The Psalmist wrote about the Lord in Psalm 40:1-3,

“I waited patiently for the Lord; he inclined to me and heard my cry. He drew me up from the pit of destruction, out of the miry bog, and set my feet upon a rock, making my steps secure. He put a new song in my mouth, a song of praise to our God. Many will see and fear, and put their trust in the Lord.”

In Isaiah 41:1-10 there is a magnificent passage where God tells about his mightiness and then at the end tells Isaiah that he will uphold him. Read the following and be encouraged that our God is a mighty God and he is upholding us!

“Listen to me in silence, O coastlands; let the peoples renew their strength; let them approach, then let them speak; let us together draw near for judgment. Who stirred up one from the east whom victory meets at every step? He gives up nations before him, so that he tramples kings underfoot; he makes them like dust with his sword, like driven stubble with his bow. He pursues them and passes on safely, by paths his feet have not trod. Who has performed and done this, calling the generations from the beginning? I, the Lord, the first, and with the last; I am he. The coastlands have seen and are afraid; the ends of the earth tremble; they have drawn near and come. Everyone helps his neighbor and says to his brother, ‘Be strong!’ The craftsman strengthens the goldsmith, and he who smooths with the hammer him who strikes the anvil, saying of the soldering, ‘It is good’; and they strengthen it with nails so that it cannot be moved…. Fear not, for I am with you; be not dismayed, for I am your God; I will strengthen you, I will help you, I will uphold you with my righteous right hand.”

And lastly, Paul writes to the Romans about the incomparable love of God for us in Romans 8:31-39

“What then shall we say to these things? If God is for us, who can be against us? He who did not spare his own Son but gave him up for us all, how will he not also with him graciously give us all things? Who shall bring any charge against God’s elect? It is God who justifies. Who is to condemn? Christ Jesus is the one who died—more than that, who was raised—who is at the right hand of God, who indeed is interceding for us. Who shall separate us from the love of Christ? Shall tribulation, or distress, or persecution, or famine, or nakedness, or danger, or sword? As it is written, ‘For your sake we are being killed all day long; we are regarded as sheep to be slaughtered.’ No, in all these things we are more than conquerors through him who loved us. For I am sure that neither death nor life, nor angels nor rulers, nor things present nor things to come, nor powers, nor height nor depth, nor anything else in all creation, will be able to separate us from the love of God in Christ Jesus our Lord.”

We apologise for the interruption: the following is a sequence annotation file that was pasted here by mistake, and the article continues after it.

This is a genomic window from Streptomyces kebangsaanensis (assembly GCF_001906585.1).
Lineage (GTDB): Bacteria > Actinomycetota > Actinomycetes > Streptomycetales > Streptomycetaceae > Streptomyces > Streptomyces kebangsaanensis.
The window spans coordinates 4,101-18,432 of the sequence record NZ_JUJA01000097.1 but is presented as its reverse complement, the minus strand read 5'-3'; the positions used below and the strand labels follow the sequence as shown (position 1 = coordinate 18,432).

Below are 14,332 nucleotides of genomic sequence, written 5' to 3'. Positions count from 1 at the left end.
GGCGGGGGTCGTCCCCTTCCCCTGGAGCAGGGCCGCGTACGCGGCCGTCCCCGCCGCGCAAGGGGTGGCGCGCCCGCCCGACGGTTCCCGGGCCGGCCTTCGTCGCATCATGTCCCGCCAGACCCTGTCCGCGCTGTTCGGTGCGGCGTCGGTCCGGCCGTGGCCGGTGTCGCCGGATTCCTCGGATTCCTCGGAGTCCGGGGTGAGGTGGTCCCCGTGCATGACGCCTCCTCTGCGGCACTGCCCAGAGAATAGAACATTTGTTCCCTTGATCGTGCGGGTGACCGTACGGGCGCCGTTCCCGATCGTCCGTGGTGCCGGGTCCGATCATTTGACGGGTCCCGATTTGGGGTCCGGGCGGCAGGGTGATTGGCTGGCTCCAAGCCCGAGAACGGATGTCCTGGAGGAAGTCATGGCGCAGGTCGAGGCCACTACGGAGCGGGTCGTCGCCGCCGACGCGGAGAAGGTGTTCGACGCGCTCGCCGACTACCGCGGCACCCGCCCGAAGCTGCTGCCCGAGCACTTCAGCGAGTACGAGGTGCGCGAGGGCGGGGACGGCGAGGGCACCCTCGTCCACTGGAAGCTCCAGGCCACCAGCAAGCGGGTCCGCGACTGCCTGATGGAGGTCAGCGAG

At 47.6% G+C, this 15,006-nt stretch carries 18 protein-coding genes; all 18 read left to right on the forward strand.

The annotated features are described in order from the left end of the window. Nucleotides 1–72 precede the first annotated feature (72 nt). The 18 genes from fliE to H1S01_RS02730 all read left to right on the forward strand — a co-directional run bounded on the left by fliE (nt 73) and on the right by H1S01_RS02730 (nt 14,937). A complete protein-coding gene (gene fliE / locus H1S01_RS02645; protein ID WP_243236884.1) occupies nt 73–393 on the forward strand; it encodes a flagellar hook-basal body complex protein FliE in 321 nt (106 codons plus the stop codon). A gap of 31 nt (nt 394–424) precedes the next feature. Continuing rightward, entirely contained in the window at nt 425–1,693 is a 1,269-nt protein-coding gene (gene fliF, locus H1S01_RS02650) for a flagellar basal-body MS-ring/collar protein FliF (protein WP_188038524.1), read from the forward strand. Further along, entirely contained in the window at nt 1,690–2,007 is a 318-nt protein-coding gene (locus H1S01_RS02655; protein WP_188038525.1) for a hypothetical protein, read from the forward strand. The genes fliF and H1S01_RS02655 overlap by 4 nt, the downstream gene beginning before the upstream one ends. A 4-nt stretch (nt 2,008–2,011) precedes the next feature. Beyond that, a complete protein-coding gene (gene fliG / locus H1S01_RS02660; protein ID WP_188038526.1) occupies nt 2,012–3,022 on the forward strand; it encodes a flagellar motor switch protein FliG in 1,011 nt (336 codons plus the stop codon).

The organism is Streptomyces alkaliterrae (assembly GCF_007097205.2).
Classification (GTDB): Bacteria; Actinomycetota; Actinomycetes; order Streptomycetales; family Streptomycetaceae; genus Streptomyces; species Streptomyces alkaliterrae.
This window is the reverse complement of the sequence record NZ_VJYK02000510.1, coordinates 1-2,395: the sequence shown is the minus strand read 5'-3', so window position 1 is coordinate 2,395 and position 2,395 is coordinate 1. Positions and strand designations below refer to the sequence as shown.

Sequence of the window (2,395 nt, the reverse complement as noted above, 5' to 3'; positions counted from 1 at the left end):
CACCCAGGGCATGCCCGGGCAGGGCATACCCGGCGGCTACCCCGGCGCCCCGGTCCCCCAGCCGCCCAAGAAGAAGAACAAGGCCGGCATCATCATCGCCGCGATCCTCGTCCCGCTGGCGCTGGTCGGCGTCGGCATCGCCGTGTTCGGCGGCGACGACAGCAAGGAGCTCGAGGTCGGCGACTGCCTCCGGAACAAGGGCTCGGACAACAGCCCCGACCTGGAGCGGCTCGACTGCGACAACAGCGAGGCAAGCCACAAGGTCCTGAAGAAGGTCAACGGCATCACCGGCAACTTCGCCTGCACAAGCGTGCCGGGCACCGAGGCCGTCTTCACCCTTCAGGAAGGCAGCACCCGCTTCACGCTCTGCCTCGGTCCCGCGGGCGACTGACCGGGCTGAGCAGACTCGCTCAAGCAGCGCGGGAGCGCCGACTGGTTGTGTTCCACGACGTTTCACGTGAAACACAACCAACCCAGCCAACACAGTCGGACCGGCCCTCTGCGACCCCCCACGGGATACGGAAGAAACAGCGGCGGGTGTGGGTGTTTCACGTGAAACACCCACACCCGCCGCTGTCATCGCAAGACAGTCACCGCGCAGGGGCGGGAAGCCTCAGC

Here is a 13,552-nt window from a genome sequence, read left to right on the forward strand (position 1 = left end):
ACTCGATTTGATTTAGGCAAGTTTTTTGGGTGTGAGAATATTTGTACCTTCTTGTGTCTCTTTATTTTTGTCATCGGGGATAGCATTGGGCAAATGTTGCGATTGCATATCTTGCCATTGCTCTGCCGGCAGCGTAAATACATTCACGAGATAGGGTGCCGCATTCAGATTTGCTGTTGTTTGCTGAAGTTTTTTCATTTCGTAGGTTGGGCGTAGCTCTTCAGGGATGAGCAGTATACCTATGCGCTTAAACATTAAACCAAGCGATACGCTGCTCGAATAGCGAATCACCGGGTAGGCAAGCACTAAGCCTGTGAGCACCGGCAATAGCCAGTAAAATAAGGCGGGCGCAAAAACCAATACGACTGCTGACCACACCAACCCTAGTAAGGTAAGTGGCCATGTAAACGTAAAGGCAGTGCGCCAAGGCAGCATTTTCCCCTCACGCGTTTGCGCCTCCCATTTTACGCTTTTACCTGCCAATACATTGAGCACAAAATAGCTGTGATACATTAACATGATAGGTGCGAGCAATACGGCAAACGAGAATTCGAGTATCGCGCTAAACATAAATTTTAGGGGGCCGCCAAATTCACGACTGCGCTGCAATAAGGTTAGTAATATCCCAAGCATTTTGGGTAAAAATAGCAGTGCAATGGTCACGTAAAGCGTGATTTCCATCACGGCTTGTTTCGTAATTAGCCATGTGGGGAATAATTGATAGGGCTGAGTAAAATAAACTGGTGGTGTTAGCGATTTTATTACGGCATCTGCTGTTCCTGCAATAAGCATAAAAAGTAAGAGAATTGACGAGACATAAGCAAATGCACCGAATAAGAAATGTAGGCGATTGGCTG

When you encounter people who seem to have the weight of the world on them, when you speak to people who talk about the evilness of man, or the tragedies that abound around them, be reminded that we serve a God who gives us hope. Introduce them to your Father in heaven. Show them that he is God and he gives hope to the hopeless. Share with them how you have hope, not just for the life to come, but also now in this life in spite of everything, because God is with you.

Jesus is risen!

That statement will be echoed around the world today by millions of people. It’s the culmination of God’s ultimate plan for the human race. What an incredible blessing to be called a son of God as a result of today! Christ died and paid for our sins, and then he rose from the grave and conquered death. He has “the keys of Death and Hades”. (Rev 1:18)

 

For me the sense of joy that occurs on this day makes it one of my favourite of the whole year. As 1 Corinthians 15:22 says, “For as in Adam all die, so also in Christ shall all be made alive.” Christ’s resurrection means that we are alive with him. I would encourage you to read the whole of 1 Corinthians 15 today.

 

There is a song by Hillsong at the moment that I am loving. It says,

And the morning that You rose
All of Heaven held its breath
‘Til that stone was moved for good
For the Lamb had conquered death
And the dead rose from their tombs
And the angels stood in awe
For the souls of all who’d come
To the Father are restored”

 

I think sometimes we tend to forget the magnitude of what happened that morning. Jesus rose from the dead! Take a moment now and think about that. As the song says, the angels stood in awe. What is our response? Do we stand in awe, or do we sometimes take it for granted?

 

What about those people around us who so desperately need something to cling onto, some sort of hope? In this time that we are living in, now more than ever the world needs hope. What greater hope to share with them than the truth of Jesus’ resurrection and what that means for them?! Share with them that there doesn’t need to be fear or anxiety, but rather hope! And that hope is because on this day almost 2000 years ago Jesus rose from the grave in triumph.

 

We read about the disciples locking themselves in the upper room during this time. Indeed, not unlike what we are going through right now – having to isolate ourselves. While their reasons for being in that room are different to ours, Jesus’ response to us is the same.  We read the story in John 20: 19-21 “On the evening of that day, the first day of the week, the doors being locked where the disciples were for fear of the Jews, Jesus came and stood among them and said to them, ‘Peace be with you.’ When he had said this, he showed them his hands and his side. Then the disciples were glad when they saw the Lord. Jesus said to them again, ‘Peace be with you. As the Father has sent me, even so I am sending you.”